The Creative Business Cup

Today we’ve applied for the Creative Business Cup! This is a competition which awards prizes to creative businesses, and offers the chance to pitch to investors for more funds. The questionnaire was a great exercise in defining the business concept for Hope in Hell, and as a result we’ve updated the About page with a fuller description of what Hope in Hell Theatre is.

If you’re interested in our answers for the Cup entry, you can read them in full in the PDF below. Get in touch with your thoughts!

Cup Entry Form


What makes a theatre?

“Wherever we want to go, we go. That’s what a ship is, you know. It’s not just a keel and a hull and sails; that’s what a ship needs. Not what a ship is. What the Black Pearl really is, is freedom.” – Jack Sparrow in The Pirates of the Caribbean: Curse of the Black Pearl

What is a theatre? To me it’s like the Black Pearl. It’s the stage and the curtains and the seating and the bar, that’s what a theatre needs. But a theatre really is freedom.

Unfortunately, a theatre needs things! So I tried to work out all the things Hope in Hell Theatre would need, from the building itself through the people and the legal documentation. And it turns out, there’s a lot…


In fact there’s so much that you can’t read it here! But you can enlarge the image here. It covers 2 sides of A3 paper!

It’s a scary list – there’s a lot of things on here that I hadn’t previously considered, like shares and shareholders, and how they work, and DBS checks to work with schools, and soundproofing for the building. All of which need to be built into the budget and roadmap. But it’s also a good list – its big, but it’s finite, and I have a year to work through it. So hopefully that’s enough time!

In other news, I’ve had two sign ups to the Theatre Gang! If you’d like to get involved with Hope in Hell, in any way however large or small, please check out the info here. And thank you to those who’ve come forward already – I can’t do this by myself!

I’ve also sent out the first Hope in Hell newsletters, and the postcards that go with it! I’m pretty delighted with the artwork by Emma Slattery – you can see more here, and sign up!

This week I’ll be using the new office space in Somerset House for the first time, so watch this space for pics and excitement about that too! Here’s to bigger dreaming.

Join me! Be part of my Theatre Gang!

Hope in Hell Theatre has been going for 5 months now as an active project, and I think it’s time to get more people on board! To that end, I’m now announcing recruitment for a Theatre Gang!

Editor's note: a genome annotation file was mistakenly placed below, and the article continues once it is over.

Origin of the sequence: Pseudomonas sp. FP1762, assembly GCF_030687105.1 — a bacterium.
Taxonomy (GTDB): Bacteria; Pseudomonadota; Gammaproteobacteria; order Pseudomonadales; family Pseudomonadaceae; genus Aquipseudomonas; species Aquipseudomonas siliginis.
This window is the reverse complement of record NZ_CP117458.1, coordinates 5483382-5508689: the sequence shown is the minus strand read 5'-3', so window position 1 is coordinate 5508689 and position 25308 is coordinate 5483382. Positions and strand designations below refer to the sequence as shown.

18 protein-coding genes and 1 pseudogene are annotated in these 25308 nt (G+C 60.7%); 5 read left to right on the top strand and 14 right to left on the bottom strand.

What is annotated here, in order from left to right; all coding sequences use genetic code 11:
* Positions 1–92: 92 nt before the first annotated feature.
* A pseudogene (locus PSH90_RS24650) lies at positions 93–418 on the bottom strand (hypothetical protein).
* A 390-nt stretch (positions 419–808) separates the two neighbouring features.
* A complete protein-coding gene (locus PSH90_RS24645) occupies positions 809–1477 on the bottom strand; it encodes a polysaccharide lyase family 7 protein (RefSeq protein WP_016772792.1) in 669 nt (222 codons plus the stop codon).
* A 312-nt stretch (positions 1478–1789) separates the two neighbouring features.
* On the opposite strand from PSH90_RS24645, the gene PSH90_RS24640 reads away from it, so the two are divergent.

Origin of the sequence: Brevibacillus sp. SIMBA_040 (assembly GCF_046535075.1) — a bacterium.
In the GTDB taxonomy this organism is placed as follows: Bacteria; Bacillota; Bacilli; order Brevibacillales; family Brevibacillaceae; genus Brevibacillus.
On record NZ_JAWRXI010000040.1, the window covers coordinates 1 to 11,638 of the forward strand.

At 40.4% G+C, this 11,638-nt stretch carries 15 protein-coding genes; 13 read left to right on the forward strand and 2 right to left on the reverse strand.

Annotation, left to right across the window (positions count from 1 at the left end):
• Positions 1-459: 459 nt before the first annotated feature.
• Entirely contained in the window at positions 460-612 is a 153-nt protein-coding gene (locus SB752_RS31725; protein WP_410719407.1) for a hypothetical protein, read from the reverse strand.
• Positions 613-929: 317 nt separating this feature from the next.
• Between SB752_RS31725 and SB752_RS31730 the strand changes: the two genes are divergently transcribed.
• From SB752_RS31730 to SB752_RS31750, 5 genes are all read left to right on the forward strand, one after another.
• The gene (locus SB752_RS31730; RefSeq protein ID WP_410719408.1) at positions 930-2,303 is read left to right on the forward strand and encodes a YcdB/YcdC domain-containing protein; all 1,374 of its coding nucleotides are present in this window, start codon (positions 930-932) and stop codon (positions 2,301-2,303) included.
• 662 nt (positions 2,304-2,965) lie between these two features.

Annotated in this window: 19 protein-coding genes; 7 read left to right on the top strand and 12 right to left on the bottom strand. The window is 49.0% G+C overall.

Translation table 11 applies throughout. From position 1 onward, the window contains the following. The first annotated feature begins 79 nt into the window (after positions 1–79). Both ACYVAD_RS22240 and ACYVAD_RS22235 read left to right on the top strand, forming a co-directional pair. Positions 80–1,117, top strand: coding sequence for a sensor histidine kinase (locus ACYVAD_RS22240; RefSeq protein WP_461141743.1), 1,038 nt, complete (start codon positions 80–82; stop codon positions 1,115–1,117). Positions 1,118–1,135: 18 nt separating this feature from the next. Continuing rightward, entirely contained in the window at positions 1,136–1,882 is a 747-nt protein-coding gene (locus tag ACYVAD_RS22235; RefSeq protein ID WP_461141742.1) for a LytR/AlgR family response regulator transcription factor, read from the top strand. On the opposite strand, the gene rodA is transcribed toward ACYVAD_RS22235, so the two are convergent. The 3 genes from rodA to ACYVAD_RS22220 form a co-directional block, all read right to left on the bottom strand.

What does this mean, you ask? Well:

  • helping steer the direction of Hope in Hell
  • having a direct and meaningful influence on all aspects of business planning
  • wearing the Hat of Positive Thinking when it’s your turn
  • having the chance to be a director/shareholder when the company is formally created (this is 100% optional)

In essence, I’m looking for anyone who’s enthusiastic about helping make this project happen, and who’s willing to have regular chats (in person or online) about how best to do that. Time commitment is flexible, and I expect the format of Theatre Gang to change over time as we settle into roles (or don’t).

If that sounds like you, fill in a form here, and I’ll get right back to you!


Who Wants What And How To Pay For It

This post is about budgeting! I know, how boring right? WRONG. Budgeting underpins everything we do ever, and it’s been worrying me thinking about how to balance the books on a social enterprise, while being fair to everyone (including myself).

SO. I did an experiment. I wrote up a summary budget twice.

In one version, I started with my own wants as a theatre – having a decent sized space, a marketing budget, offering paid residencies, being paid myself, etc. And then I wrote the other side of the budget to make up that money – I decided fees, hiring conditions etc to reach this ideal amount of money.

Here’s what I got:

Price then Cost

In this budget, we’re paying a Theatre Manager the living wage full time, having 6 artists residencies with £500 each, and allocating £1k per year for attending conferences etc.

To balance that out, we are:

  • offering a 60/40 box office split
  • charging £200 for straight hires per night
  • doing a whole day straight hire for £300
  • charging £9ph for community hires and £10ph for rehearsal space
  • renting out 2 desk spaces at £100 per month each

I like this version because it allows for “good theatre things” – paid residencies, a fairly paid theatre manager, and a realistic budget for personal development. I don’t like it because its more commercial, is more financially limiting, and may be beyond the reach of Sheffield theatremakers.

In the second version, I started from what I think my customers want – both audiences and theatre-makers. I priced things as low as I thought could be reasonably expected, and then tried to work out what Hope in Hell could afford as a result.

Here’s what I got this time:


In this budget, we’re paying a Theatre Manager 4 days per week (though they will almost certainly need to work more in evenings and weekends) on minimum wage, and have no extras such as paid residencies and travel budgets.

To balance that out, we are:

  • offering a 70/30 box office split
  • doing straight hires at £150 per night
  • doing community hires at £7ph and rehearsal space at £8ph
  • renting out 2 desk spaces at £50 per month each

I like this version because it’s as affordable as it realistically can be, and I hope will be financially viable for Sheffield theatremakers. The lower cost desk space particularly appeals to me as I’m having difficulty finding this sort of thing myself! I don’t like this version because it demands that a Theatre Manager works 4 days per week only, which will probably be in shift work, and on minimum wage rather than living wage.

What do you think? How would you balance a budget like this? Should I be charging more, as in the first budget, or being as cheap as possible and sacrificing nice things, as in the second budget? Discuss!

Assumptions in both budgets:
  1. 9 nights box office split per month (3 x Fri-Sun) with 60% capacity
  2. 2 nights straight hire per month
  3. That Corporation Tax is 20% and our premises fall within the Small Business Allowance to escape Business Rates